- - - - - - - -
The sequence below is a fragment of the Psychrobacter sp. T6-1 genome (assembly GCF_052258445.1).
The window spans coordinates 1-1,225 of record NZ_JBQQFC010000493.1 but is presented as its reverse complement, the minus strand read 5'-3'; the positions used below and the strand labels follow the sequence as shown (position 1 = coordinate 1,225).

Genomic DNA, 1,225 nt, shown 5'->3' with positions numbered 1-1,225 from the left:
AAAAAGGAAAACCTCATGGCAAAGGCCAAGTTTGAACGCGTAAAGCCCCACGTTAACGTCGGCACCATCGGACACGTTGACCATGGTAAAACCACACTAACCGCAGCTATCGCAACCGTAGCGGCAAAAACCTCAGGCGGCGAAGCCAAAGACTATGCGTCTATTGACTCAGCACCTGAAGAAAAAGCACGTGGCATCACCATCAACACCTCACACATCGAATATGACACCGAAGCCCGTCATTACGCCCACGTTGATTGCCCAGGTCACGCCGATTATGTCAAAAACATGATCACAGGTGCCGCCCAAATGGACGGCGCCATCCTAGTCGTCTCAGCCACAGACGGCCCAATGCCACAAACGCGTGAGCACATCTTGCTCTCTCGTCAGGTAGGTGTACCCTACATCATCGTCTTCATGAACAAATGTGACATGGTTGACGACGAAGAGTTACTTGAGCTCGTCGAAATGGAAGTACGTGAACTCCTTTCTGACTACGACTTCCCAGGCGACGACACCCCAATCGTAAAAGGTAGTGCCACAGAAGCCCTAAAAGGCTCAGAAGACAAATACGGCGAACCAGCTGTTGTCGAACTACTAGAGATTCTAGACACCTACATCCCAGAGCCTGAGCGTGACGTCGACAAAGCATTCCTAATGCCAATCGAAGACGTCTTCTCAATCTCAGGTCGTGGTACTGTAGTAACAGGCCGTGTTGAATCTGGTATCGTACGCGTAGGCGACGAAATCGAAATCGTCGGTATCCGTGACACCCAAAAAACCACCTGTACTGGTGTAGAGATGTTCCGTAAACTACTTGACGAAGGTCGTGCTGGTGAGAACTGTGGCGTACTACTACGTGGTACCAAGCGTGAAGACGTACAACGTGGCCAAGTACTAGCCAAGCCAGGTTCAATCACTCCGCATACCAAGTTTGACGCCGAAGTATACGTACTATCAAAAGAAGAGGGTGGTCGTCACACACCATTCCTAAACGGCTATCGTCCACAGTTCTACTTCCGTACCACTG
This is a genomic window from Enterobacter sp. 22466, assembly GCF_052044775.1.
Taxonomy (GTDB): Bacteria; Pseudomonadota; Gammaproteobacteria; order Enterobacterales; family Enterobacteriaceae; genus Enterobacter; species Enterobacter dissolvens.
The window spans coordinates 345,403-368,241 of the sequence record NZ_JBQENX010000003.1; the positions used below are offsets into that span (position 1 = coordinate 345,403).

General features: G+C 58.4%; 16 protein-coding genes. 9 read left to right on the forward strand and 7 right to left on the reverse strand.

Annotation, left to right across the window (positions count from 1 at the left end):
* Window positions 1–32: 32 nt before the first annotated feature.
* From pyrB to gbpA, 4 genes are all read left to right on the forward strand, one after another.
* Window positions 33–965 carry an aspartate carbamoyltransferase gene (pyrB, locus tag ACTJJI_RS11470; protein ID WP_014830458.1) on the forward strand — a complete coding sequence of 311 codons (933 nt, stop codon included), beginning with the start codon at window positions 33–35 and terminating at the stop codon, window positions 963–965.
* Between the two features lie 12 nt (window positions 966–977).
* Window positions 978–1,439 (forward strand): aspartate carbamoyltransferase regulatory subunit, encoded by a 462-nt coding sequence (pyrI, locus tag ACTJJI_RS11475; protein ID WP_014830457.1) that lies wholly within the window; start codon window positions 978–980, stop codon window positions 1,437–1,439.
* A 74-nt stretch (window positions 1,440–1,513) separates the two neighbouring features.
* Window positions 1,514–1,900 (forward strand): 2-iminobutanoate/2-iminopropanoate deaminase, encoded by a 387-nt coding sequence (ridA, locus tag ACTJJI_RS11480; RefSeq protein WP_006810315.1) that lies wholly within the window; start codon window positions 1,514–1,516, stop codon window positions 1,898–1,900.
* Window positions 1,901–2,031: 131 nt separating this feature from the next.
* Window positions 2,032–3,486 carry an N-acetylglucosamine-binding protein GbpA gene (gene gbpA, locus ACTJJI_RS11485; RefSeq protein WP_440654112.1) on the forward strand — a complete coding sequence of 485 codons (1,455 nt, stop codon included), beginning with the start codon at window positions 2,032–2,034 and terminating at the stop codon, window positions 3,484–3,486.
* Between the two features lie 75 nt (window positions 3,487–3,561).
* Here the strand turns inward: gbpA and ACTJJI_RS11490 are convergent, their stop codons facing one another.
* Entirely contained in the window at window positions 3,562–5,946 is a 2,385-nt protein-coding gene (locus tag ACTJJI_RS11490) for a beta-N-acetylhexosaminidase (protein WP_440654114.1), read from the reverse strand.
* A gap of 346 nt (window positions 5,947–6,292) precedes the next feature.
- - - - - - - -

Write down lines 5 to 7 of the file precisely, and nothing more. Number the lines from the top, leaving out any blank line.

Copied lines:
This is a genomic window from Enterobacter sp. 22466, assembly GCF_052044775.1.
Taxonomy (GTDB): Bacteria; Pseudomonadota; Gammaproteobacteria; order Enterobacterales; family Enterobacteriaceae; genus Enterobacter; species Enterobacter dissolvens.
The window spans coordinates 345,403-368,241 of the sequence record NZ_JBQENX010000003.1; the positions used below are offsets into that span (position 1 = coordinate 345,403).